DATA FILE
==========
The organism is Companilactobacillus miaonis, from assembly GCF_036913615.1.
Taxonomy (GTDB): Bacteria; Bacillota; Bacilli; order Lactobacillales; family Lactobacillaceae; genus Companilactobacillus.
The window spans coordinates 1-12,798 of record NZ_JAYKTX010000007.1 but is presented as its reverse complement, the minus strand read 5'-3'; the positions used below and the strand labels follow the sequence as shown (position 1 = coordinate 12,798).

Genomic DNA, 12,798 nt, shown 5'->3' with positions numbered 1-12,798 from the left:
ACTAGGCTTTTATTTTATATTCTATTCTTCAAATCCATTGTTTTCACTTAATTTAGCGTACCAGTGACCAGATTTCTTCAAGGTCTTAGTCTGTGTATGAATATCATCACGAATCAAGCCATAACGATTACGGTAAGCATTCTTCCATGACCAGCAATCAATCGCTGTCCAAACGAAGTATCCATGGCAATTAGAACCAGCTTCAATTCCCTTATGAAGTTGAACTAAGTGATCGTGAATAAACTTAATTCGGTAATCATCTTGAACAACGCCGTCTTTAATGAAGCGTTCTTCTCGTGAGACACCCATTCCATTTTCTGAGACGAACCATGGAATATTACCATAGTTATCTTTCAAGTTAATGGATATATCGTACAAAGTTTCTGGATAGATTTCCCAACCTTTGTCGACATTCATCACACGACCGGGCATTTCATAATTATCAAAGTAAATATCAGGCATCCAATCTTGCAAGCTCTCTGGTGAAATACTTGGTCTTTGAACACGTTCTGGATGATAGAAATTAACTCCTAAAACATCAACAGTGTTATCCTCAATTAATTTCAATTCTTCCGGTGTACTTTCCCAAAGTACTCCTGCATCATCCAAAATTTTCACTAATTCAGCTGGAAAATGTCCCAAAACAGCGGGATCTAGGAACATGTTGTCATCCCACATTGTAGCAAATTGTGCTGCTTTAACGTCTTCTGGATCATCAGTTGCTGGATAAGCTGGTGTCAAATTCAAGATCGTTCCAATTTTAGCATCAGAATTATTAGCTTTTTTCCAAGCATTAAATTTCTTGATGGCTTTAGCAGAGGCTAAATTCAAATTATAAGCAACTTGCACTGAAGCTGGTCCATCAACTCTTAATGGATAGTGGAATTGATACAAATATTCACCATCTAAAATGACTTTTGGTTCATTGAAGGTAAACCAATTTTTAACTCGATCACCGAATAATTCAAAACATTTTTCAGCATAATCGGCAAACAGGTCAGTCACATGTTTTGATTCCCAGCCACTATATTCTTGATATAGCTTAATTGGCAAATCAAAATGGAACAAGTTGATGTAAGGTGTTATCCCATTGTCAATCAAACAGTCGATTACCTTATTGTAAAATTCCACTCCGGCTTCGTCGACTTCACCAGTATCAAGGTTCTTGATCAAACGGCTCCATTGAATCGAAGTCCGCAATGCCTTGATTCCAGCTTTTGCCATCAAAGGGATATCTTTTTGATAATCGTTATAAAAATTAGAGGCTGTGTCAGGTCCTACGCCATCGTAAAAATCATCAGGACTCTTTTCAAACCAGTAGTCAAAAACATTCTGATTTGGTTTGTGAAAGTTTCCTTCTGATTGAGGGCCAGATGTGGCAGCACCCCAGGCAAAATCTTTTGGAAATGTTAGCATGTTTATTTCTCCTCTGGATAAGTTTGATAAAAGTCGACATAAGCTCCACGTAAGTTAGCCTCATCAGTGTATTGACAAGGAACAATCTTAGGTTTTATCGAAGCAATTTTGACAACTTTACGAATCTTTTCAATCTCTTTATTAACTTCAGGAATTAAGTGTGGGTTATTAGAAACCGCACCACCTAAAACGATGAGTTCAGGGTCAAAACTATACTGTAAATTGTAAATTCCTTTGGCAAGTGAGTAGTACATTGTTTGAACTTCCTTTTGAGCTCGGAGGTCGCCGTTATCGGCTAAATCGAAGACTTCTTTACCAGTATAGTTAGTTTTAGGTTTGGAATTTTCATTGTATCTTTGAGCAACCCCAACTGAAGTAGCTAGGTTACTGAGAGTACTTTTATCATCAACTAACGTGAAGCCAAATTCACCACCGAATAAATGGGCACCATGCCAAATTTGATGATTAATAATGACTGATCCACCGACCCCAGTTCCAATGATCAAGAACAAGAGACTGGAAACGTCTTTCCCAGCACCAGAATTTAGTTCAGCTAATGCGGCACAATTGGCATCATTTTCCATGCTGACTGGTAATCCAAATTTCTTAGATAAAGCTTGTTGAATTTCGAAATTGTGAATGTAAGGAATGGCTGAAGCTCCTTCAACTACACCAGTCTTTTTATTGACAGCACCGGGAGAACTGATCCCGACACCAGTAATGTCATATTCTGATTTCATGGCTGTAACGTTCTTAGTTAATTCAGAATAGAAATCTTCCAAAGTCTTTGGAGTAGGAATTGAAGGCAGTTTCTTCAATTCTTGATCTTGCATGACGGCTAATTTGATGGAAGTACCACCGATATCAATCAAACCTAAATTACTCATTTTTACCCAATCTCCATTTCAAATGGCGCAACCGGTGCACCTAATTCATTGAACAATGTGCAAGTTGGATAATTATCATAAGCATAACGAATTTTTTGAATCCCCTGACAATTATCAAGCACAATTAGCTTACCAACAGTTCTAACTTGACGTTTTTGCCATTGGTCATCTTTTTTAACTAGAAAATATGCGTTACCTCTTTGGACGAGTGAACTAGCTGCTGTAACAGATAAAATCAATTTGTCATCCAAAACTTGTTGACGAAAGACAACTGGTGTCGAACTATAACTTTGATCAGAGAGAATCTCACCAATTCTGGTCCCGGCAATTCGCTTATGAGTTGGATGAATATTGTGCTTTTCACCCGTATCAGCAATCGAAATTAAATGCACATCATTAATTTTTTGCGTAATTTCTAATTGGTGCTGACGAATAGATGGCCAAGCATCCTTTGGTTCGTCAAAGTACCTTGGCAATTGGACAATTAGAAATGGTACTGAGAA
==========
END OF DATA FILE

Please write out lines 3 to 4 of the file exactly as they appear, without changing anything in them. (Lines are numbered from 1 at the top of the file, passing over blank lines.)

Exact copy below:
The window spans coordinates 1-12,798 of record NZ_JAYKTX010000007.1 but is presented as its reverse complement, the minus strand read 5'-3'; the positions used below and the strand labels follow the sequence as shown (position 1 = coordinate 12,798).

Genomic DNA, 12,798 nt, shown 5'->3' with positions numbered 1-12,798 from the left: